Simon Callow has described the boycott Israel campaign as an “abomination” that must not be allowed to succeed.
The renowned actor and director was moved to speak out because he believes BDS prevents theatre reaching as wide a cross-section of society as possible.
The Four Weddings and A Funeral star said: “I think it is an abomination that, because you dislike the status of a particular country, you stop artists from coming to communicate.”
Mr Callow, who is currently directing a new version of Christopher Hampton’s play The Philanthropist, said the repeated calls in 2012 to boycott performances of The Merchant of Venice by Israel’s Habima Theatre Company in the UK illustrated how BDS damaged the performing arts.
“There was a huge protest about the Habima at the Globe Theatre — when it actually played, it was to an incredibly mixed audience,” he said. “There was an amazing amount of outreach — the actors are doing a good thing.
“Don’t for God’s sake start to crush them because, if they aren’t accepted abroad, it means they will become sealed off, and whatever else happens, that must not be allowed to occur.”
Mr Callow, who has directed over 30 shows, including the multi-award-winning musical Carmen Jones, the West End and Broadway productions of Shirley Valentine and the award-winning Single Spies at the National Theatre, said his opposition to the boycott Israel campaign was not a sign that he was a strong supporter of the Jewish state.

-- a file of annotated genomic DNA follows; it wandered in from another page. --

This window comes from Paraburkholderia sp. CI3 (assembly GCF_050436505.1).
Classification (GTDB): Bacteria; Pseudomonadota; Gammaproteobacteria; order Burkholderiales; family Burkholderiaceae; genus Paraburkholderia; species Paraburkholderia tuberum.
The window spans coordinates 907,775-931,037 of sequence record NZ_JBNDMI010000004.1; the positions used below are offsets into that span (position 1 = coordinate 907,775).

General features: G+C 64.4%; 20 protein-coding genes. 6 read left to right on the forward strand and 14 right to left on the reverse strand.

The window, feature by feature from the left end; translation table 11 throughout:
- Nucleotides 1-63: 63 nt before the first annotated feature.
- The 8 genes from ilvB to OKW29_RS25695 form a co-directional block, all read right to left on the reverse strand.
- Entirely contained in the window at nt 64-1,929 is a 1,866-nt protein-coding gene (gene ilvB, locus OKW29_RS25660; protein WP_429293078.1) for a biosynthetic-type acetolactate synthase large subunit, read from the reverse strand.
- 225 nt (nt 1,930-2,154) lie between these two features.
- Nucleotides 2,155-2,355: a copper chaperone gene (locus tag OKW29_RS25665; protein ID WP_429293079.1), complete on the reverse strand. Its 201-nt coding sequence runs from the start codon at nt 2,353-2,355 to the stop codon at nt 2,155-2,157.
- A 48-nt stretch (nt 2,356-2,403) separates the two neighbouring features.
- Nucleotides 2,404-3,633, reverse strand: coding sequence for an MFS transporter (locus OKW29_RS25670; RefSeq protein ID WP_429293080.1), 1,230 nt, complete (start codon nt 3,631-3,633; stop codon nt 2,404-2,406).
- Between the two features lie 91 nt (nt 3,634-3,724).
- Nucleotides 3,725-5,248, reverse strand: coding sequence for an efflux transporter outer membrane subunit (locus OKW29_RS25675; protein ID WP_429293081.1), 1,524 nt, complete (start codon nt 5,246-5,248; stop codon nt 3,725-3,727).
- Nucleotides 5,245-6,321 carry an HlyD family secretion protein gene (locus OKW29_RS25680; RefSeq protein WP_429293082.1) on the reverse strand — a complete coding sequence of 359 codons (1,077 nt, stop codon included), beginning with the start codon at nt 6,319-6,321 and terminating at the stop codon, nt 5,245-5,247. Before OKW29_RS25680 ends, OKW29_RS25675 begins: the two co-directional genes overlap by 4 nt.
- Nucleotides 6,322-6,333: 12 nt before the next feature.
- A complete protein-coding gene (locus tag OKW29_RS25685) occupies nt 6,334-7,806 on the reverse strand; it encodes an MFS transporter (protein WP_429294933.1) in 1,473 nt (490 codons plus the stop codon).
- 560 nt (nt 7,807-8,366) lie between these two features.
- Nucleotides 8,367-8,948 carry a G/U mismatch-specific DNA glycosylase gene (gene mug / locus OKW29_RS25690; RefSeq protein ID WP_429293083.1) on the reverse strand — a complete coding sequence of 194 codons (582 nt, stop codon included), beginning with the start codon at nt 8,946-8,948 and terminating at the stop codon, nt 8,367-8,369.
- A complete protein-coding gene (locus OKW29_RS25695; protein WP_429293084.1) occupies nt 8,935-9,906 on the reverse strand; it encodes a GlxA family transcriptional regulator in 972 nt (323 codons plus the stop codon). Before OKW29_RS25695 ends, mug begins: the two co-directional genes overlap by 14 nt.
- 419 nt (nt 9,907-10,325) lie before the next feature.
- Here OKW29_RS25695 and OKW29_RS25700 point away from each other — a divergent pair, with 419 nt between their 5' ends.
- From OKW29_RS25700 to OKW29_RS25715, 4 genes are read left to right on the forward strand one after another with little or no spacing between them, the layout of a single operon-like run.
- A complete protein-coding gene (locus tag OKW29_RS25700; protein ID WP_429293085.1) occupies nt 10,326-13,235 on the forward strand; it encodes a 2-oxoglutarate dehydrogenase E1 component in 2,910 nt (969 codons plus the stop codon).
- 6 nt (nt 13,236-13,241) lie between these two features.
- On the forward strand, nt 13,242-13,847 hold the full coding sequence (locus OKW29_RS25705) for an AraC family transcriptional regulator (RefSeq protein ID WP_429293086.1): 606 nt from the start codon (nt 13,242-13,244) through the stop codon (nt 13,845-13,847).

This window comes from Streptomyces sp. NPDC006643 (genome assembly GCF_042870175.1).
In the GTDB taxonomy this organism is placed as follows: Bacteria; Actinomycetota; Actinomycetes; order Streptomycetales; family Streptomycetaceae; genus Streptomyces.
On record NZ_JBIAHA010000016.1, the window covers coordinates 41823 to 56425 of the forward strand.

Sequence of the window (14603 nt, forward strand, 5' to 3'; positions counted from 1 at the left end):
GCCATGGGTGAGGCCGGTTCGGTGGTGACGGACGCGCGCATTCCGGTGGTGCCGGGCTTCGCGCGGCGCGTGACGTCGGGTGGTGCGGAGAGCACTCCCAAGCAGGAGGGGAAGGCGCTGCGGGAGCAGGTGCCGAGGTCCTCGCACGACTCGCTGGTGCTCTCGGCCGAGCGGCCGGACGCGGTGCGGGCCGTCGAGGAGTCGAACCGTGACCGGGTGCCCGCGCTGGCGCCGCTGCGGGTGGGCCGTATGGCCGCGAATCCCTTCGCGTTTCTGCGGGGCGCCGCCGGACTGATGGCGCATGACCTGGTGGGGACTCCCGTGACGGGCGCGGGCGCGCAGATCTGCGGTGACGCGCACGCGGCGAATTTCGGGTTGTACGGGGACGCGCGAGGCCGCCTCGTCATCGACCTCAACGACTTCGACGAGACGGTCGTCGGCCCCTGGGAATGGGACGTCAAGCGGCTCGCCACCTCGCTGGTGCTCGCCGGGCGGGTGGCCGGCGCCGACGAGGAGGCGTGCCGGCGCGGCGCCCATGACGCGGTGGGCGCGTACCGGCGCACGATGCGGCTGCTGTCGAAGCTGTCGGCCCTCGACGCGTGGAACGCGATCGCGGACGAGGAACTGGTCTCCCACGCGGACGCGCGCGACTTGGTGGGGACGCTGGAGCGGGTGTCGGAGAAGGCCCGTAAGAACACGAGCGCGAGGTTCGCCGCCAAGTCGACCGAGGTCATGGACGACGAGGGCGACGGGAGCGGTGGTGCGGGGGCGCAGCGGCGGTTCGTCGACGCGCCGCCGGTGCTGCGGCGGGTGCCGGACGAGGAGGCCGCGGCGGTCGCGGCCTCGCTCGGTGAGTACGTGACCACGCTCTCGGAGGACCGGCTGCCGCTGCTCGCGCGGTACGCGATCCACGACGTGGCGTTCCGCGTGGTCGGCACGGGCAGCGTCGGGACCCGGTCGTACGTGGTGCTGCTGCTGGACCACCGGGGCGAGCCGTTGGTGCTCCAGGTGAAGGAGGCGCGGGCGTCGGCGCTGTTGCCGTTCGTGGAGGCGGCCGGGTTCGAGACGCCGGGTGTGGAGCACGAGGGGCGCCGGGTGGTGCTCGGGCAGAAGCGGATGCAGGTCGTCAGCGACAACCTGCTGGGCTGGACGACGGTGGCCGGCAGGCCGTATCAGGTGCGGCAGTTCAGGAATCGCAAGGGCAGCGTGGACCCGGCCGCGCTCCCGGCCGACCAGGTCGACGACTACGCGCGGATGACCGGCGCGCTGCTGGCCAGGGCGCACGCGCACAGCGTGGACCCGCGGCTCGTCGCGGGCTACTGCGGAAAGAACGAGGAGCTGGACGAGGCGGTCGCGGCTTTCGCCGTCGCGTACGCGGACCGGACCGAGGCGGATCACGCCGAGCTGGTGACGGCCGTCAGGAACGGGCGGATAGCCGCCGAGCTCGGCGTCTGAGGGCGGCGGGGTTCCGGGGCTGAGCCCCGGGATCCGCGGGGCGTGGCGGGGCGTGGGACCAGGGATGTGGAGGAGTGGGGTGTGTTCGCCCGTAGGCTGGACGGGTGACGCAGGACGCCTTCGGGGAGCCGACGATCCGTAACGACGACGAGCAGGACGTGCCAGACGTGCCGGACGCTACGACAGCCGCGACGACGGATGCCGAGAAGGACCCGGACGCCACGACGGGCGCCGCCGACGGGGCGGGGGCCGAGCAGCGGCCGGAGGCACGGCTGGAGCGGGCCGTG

“I make no opinion about Israel because I am not sufficiently well-versed,” he said. “I have not visited Israel, although I haven’t ever been asked to go. It would be stupid of me to speak from ignorance on these matters — so I don’t. I keep shtum.
“But what I will do is speak out about artists when they are blocked or have been stopped from performing.”
Mr Callow said he hoped the young but well-known cast he has assembled for his version of The Philanthropist — including Matt Berry, Simon Bird, Lily Cole, Charlotte Ritchie and Tom Rosenthal — would help fulfil his deep-seated desire for theatre to be enjoyed by as great a variety of people as possible.
“It is absolutely vital that the plays we do speak to the whole of society,” he said. “That is what it is all about, the citizens coming together and watching stories about our collective lives.
“The theatre can wonderfully help to define an age, tell us what sort of world we are living in.
“What we hope of the theatre is that it will lodge itself in people’s brains and they will keep checking it against their own experiences. It is crucial that art is not just the preserve of ‘the toffs.’”
Outside theatre walls, Mr Callow said he was increasingly fearful of the type of society we now find ourselves living within and revealed that he was particularly concerned about the election of Donald Trump in the United States.
“I know it is a little extreme, and I am not the first person to make the comparison, but I find the situation with Trump not totally dissimilar to the situation with Hitler before he was elected.
“He is appealing to very dark forces, great selfishness and hatred. It is simply terrifying to me.”
‘The Philanthropist’ is at Trafalgar Studios until July 22